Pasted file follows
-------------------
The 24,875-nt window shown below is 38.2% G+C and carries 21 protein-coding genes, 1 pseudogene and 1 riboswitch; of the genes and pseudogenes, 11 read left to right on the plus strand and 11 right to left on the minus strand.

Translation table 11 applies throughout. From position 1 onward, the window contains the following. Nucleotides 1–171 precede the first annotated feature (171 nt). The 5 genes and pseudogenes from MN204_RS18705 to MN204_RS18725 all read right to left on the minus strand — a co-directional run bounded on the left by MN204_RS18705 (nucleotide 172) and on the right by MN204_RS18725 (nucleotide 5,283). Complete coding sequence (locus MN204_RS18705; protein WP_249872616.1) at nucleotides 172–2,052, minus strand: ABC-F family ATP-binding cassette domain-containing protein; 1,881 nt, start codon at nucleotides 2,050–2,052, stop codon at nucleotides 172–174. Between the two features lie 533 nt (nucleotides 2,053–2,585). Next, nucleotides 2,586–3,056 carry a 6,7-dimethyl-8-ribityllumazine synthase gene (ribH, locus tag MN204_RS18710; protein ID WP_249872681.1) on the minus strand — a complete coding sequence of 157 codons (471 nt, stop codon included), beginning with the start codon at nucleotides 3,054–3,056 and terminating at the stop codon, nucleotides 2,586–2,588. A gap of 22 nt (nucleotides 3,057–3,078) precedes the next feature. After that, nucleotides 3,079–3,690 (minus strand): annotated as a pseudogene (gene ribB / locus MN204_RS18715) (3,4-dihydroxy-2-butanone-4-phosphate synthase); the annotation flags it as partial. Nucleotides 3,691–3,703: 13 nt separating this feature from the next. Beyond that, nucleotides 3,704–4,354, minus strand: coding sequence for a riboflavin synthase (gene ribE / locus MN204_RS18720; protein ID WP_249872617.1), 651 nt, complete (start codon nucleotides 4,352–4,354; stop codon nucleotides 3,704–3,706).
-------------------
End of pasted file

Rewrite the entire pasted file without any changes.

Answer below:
The 24,875-nt window shown below is 38.2% G+C and carries 21 protein-coding genes, 1 pseudogene and 1 riboswitch; of the genes and pseudogenes, 11 read left to right on the plus strand and 11 right to left on the minus strand.

Translation table 11 applies throughout. From position 1 onward, the window contains the following. Nucleotides 1–171 precede the first annotated feature (171 nt). The 5 genes and pseudogenes from MN204_RS18705 to MN204_RS18725 all read right to left on the minus strand — a co-directional run bounded on the left by MN204_RS18705 (nucleotide 172) and on the right by MN204_RS18725 (nucleotide 5,283). Complete coding sequence (locus MN204_RS18705; protein WP_249872616.1) at nucleotides 172–2,052, minus strand: ABC-F family ATP-binding cassette domain-containing protein; 1,881 nt, start codon at nucleotides 2,050–2,052, stop codon at nucleotides 172–174. Between the two features lie 533 nt (nucleotides 2,053–2,585). Next, nucleotides 2,586–3,056 carry a 6,7-dimethyl-8-ribityllumazine synthase gene (ribH, locus tag MN204_RS18710; protein ID WP_249872681.1) on the minus strand — a complete coding sequence of 157 codons (471 nt, stop codon included), beginning with the start codon at nucleotides 3,054–3,056 and terminating at the stop codon, nucleotides 2,586–2,588. A gap of 22 nt (nucleotides 3,057–3,078) precedes the next feature. After that, nucleotides 3,079–3,690 (minus strand): annotated as a pseudogene (gene ribB / locus MN204_RS18715) (3,4-dihydroxy-2-butanone-4-phosphate synthase); the annotation flags it as partial. Nucleotides 3,691–3,703: 13 nt separating this feature from the next. Beyond that, nucleotides 3,704–4,354, minus strand: coding sequence for a riboflavin synthase (gene ribE / locus MN204_RS18720; protein ID WP_249872617.1), 651 nt, complete (start codon nucleotides 4,352–4,354; stop codon nucleotides 3,704–3,706).